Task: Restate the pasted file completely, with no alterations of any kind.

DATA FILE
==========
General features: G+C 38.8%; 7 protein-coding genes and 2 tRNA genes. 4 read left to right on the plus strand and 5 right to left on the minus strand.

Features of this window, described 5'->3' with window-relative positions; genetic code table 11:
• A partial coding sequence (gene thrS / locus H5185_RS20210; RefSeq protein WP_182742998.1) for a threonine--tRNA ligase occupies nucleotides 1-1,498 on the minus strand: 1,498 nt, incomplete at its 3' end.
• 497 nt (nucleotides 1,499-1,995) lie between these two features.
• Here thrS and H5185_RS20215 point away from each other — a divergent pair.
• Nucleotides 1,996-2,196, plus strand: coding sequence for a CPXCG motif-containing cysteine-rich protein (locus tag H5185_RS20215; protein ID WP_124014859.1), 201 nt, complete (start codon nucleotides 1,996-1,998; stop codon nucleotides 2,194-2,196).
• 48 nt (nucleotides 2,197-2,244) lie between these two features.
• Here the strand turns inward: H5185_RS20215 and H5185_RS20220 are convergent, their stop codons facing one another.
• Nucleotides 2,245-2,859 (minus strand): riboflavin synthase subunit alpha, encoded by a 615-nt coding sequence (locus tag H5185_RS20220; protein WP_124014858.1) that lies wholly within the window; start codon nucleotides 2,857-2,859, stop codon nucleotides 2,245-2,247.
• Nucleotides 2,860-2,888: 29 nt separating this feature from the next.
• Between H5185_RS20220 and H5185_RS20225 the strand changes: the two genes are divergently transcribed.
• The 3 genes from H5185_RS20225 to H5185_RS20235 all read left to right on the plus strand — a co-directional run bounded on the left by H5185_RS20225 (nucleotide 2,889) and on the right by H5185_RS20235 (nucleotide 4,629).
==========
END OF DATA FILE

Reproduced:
General features: G+C 38.8%; 7 protein-coding genes and 2 tRNA genes. 4 read left to right on the plus strand and 5 right to left on the minus strand.

Features of this window, described 5'->3' with window-relative positions; genetic code table 11:
• A partial coding sequence (gene thrS / locus H5185_RS20210; RefSeq protein WP_182742998.1) for a threonine--tRNA ligase occupies nucleotides 1-1,498 on the minus strand: 1,498 nt, incomplete at its 3' end.
• 497 nt (nucleotides 1,499-1,995) lie between these two features.
• Here thrS and H5185_RS20215 point away from each other — a divergent pair.
• Nucleotides 1,996-2,196, plus strand: coding sequence for a CPXCG motif-containing cysteine-rich protein (locus tag H5185_RS20215; protein ID WP_124014859.1), 201 nt, complete (start codon nucleotides 1,996-1,998; stop codon nucleotides 2,194-2,196).
• 48 nt (nucleotides 2,197-2,244) lie between these two features.
• Here the strand turns inward: H5185_RS20215 and H5185_RS20220 are convergent, their stop codons facing one another.
• Nucleotides 2,245-2,859 (minus strand): riboflavin synthase subunit alpha, encoded by a 615-nt coding sequence (locus tag H5185_RS20220; protein WP_124014858.1) that lies wholly within the window; start codon nucleotides 2,857-2,859, stop codon nucleotides 2,245-2,247.
• Nucleotides 2,860-2,888: 29 nt separating this feature from the next.
• Between H5185_RS20220 and H5185_RS20225 the strand changes: the two genes are divergently transcribed.
• The 3 genes from H5185_RS20225 to H5185_RS20235 all read left to right on the plus strand — a co-directional run bounded on the left by H5185_RS20225 (nucleotide 2,889) and on the right by H5185_RS20235 (nucleotide 4,629).